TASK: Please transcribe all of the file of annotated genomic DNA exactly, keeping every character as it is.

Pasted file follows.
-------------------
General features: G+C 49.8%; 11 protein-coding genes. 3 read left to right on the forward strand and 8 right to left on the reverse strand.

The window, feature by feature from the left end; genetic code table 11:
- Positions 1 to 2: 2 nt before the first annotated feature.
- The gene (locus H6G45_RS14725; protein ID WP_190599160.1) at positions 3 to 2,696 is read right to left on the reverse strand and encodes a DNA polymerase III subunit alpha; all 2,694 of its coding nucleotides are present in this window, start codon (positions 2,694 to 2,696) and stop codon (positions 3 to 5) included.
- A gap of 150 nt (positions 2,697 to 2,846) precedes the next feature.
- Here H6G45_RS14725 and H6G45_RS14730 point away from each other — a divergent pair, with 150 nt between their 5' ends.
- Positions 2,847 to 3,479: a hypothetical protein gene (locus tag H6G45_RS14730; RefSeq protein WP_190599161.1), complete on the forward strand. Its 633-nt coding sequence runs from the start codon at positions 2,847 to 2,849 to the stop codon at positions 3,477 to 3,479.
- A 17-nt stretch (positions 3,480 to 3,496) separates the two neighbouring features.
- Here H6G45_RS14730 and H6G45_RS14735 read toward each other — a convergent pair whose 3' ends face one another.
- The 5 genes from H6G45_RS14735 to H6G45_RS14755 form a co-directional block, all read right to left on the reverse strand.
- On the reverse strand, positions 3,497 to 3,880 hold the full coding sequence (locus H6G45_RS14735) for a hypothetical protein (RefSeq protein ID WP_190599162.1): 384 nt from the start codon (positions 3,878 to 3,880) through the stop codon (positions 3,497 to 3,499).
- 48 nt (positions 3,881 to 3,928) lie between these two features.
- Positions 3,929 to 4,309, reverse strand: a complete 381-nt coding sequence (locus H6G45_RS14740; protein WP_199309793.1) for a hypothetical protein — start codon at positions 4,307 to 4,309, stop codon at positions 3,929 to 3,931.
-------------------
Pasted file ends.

General features: G+C 49.8%; 11 protein-coding genes. 3 read left to right on the forward strand and 8 right to left on the reverse strand.

The window, feature by feature from the left end; genetic code table 11:
- Positions 1 to 2: 2 nt before the first annotated feature.
- The gene (locus H6G45_RS14725; protein ID WP_190599160.1) at positions 3 to 2,696 is read right to left on the reverse strand and encodes a DNA polymerase III subunit alpha; all 2,694 of its coding nucleotides are present in this window, start codon (positions 2,694 to 2,696) and stop codon (positions 3 to 5) included.
- A gap of 150 nt (positions 2,697 to 2,846) precedes the next feature.
- Here H6G45_RS14725 and H6G45_RS14730 point away from each other — a divergent pair, with 150 nt between their 5' ends.
- Positions 2,847 to 3,479: a hypothetical protein gene (locus tag H6G45_RS14730; RefSeq protein WP_190599161.1), complete on the forward strand. Its 633-nt coding sequence runs from the start codon at positions 2,847 to 2,849 to the stop codon at positions 3,477 to 3,479.
- A 17-nt stretch (positions 3,480 to 3,496) separates the two neighbouring features.
- Here H6G45_RS14730 and H6G45_RS14735 read toward each other — a convergent pair whose 3' ends face one another.
- The 5 genes from H6G45_RS14735 to H6G45_RS14755 form a co-directional block, all read right to left on the reverse strand.
- On the reverse strand, positions 3,497 to 3,880 hold the full coding sequence (locus H6G45_RS14735) for a hypothetical protein (RefSeq protein ID WP_190599162.1): 384 nt from the start codon (positions 3,878 to 3,880) through the stop codon (positions 3,497 to 3,499).
- 48 nt (positions 3,881 to 3,928) lie between these two features.
- Positions 3,929 to 4,309, reverse strand: a complete 381-nt coding sequence (locus H6G45_RS14740; protein WP_199309793.1) for a hypothetical protein — start codon at positions 4,307 to 4,309, stop codon at positions 3,929 to 3,931.